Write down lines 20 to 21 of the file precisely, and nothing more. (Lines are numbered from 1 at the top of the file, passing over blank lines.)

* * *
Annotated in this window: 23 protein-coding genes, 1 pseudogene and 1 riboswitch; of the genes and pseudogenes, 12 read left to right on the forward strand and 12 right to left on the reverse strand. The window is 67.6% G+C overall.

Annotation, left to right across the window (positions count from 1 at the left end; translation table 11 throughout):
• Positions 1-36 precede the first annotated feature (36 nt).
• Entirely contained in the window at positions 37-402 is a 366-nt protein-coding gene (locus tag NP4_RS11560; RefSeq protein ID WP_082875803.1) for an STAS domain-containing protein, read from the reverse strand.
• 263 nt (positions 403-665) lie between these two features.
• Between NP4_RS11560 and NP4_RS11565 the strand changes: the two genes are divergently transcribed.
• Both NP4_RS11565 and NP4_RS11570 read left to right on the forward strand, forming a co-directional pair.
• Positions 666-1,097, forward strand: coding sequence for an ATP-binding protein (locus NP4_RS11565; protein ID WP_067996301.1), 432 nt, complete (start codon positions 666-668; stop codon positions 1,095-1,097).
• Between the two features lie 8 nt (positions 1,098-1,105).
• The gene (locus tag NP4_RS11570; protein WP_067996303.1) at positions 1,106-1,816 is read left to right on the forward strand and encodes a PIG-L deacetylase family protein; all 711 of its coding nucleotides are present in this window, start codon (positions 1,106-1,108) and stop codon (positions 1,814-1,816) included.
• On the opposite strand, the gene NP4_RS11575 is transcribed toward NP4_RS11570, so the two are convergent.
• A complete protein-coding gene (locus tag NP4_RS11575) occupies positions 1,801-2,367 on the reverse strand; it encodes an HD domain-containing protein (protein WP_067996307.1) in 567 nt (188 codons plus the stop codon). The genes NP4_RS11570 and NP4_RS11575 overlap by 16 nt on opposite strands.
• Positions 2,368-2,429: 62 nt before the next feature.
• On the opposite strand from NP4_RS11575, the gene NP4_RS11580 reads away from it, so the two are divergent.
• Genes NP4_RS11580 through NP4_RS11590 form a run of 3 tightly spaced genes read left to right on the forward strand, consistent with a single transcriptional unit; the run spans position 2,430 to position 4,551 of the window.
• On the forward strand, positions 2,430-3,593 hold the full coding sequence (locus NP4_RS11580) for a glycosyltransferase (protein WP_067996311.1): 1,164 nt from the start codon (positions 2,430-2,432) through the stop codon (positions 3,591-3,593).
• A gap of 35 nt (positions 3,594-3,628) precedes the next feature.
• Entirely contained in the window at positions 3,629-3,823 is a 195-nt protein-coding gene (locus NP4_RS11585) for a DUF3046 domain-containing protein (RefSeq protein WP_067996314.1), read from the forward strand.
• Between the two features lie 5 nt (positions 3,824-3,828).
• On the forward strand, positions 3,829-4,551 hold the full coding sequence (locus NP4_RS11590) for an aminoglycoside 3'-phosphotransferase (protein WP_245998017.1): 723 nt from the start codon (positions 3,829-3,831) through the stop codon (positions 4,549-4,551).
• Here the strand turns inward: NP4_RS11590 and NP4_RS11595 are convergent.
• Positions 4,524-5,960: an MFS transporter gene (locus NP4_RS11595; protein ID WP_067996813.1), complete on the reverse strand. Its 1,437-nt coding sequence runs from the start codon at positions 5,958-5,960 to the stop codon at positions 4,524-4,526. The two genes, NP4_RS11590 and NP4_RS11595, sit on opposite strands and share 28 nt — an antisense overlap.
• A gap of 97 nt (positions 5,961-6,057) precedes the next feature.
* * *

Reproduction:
• On the forward strand, positions 3,829-4,551 hold the full coding sequence (locus NP4_RS11590) for an aminoglycoside 3'-phosphotransferase (protein WP_245998017.1): 723 nt from the start codon (positions 3,829-3,831) through the stop codon (positions 4,549-4,551).
• Here the strand turns inward: NP4_RS11590 and NP4_RS11595 are convergent.